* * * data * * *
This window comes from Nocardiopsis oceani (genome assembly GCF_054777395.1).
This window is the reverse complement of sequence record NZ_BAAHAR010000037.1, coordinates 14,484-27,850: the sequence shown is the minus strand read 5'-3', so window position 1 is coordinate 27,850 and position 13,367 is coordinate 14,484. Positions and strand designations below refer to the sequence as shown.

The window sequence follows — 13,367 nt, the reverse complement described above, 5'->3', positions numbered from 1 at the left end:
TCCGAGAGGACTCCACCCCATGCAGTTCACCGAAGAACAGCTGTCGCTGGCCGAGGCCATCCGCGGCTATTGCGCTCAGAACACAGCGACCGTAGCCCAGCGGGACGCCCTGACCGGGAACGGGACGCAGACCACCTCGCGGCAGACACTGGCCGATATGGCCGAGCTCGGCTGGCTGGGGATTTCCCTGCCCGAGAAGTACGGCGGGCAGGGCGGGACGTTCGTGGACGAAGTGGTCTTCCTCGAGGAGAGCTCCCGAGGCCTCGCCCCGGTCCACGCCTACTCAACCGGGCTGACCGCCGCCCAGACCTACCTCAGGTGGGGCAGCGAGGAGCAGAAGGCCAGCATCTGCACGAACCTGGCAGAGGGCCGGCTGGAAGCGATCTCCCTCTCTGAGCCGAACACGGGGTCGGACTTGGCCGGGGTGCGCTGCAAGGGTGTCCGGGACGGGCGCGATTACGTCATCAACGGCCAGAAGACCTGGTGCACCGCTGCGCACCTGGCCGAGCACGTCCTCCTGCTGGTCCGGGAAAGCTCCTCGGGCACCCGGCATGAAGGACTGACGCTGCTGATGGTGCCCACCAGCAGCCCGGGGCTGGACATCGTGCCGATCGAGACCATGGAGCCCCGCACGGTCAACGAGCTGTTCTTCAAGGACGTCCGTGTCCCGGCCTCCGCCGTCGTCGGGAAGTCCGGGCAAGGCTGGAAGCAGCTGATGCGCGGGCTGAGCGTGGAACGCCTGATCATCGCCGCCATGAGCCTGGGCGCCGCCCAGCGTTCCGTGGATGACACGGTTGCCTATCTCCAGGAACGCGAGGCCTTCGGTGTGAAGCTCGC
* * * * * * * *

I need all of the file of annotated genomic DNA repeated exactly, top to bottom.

This window comes from Nocardiopsis oceani (genome assembly GCF_054777395.1).
This window is the reverse complement of sequence record NZ_BAAHAR010000037.1, coordinates 14,484-27,850: the sequence shown is the minus strand read 5'-3', so window position 1 is coordinate 27,850 and position 13,367 is coordinate 14,484. Positions and strand designations below refer to the sequence as shown.

The window sequence follows — 13,367 nt, the reverse complement described above, 5'->3', positions numbered from 1 at the left end:
TCCGAGAGGACTCCACCCCATGCAGTTCACCGAAGAACAGCTGTCGCTGGCCGAGGCCATCCGCGGCTATTGCGCTCAGAACACAGCGACCGTAGCCCAGCGGGACGCCCTGACCGGGAACGGGACGCAGACCACCTCGCGGCAGACACTGGCCGATATGGCCGAGCTCGGCTGGCTGGGGATTTCCCTGCCCGAGAAGTACGGCGGGCAGGGCGGGACGTTCGTGGACGAAGTGGTCTTCCTCGAGGAGAGCTCCCGAGGCCTCGCCCCGGTCCACGCCTACTCAACCGGGCTGACCGCCGCCCAGACCTACCTCAGGTGGGGCAGCGAGGAGCAGAAGGCCAGCATCTGCACGAACCTGGCAGAGGGCCGGCTGGAAGCGATCTCCCTCTCTGAGCCGAACACGGGGTCGGACTTGGCCGGGGTGCGCTGCAAGGGTGTCCGGGACGGGCGCGATTACGTCATCAACGGCCAGAAGACCTGGTGCACCGCTGCGCACCTGGCCGAGCACGTCCTCCTGCTGGTCCGGGAAAGCTCCTCGGGCACCCGGCATGAAGGACTGACGCTGCTGATGGTGCCCACCAGCAGCCCGGGGCTGGACATCGTGCCGATCGAGACCATGGAGCCCCGCACGGTCAACGAGCTGTTCTTCAAGGACGTCCGTGTCCCGGCCTCCGCCGTCGTCGGGAAGTCCGGGCAAGGCTGGAAGCAGCTGATGCGCGGGCTGAGCGTGGAACGCCTGATCATCGCCGCCATGAGCCTGGGCGCCGCCCAGCGTTCCGTGGATGACACGGTTGCCTATCTCCAGGAACGCGAGGCCTTCGGTGTGAAGCTCGC